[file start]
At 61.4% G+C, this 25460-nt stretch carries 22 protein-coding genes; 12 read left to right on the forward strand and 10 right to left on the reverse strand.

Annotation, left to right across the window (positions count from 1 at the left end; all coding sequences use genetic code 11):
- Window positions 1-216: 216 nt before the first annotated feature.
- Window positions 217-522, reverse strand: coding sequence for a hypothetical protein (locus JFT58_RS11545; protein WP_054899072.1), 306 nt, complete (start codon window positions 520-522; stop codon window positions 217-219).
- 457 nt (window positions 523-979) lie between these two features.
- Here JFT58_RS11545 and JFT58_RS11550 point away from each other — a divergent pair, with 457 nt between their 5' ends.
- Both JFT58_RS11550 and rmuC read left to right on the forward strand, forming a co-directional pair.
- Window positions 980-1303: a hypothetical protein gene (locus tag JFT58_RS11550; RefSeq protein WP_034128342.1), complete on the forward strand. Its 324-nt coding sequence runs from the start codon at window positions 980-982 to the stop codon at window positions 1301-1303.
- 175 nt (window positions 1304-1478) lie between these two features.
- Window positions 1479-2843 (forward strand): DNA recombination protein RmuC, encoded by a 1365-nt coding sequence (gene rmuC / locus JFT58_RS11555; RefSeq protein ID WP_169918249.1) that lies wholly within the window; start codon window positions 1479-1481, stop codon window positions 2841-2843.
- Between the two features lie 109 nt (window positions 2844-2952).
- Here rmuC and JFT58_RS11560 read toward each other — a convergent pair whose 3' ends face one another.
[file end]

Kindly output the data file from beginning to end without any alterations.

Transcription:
At 61.4% G+C, this 25460-nt stretch carries 22 protein-coding genes; 12 read left to right on the forward strand and 10 right to left on the reverse strand.

Annotation, left to right across the window (positions count from 1 at the left end; all coding sequences use genetic code 11):
- Window positions 1-216: 216 nt before the first annotated feature.
- Window positions 217-522, reverse strand: coding sequence for a hypothetical protein (locus JFT58_RS11545; protein WP_054899072.1), 306 nt, complete (start codon window positions 520-522; stop codon window positions 217-219).
- 457 nt (window positions 523-979) lie between these two features.
- Here JFT58_RS11545 and JFT58_RS11550 point away from each other — a divergent pair, with 457 nt between their 5' ends.
- Both JFT58_RS11550 and rmuC read left to right on the forward strand, forming a co-directional pair.
- Window positions 980-1303: a hypothetical protein gene (locus tag JFT58_RS11550; RefSeq protein WP_034128342.1), complete on the forward strand. Its 324-nt coding sequence runs from the start codon at window positions 980-982 to the stop codon at window positions 1301-1303.
- 175 nt (window positions 1304-1478) lie between these two features.
- Window positions 1479-2843 (forward strand): DNA recombination protein RmuC, encoded by a 1365-nt coding sequence (gene rmuC / locus JFT58_RS11555; RefSeq protein ID WP_169918249.1) that lies wholly within the window; start codon window positions 1479-1481, stop codon window positions 2841-2843.
- Between the two features lie 109 nt (window positions 2844-2952).
- Here rmuC and JFT58_RS11560 read toward each other — a convergent pair whose 3' ends face one another.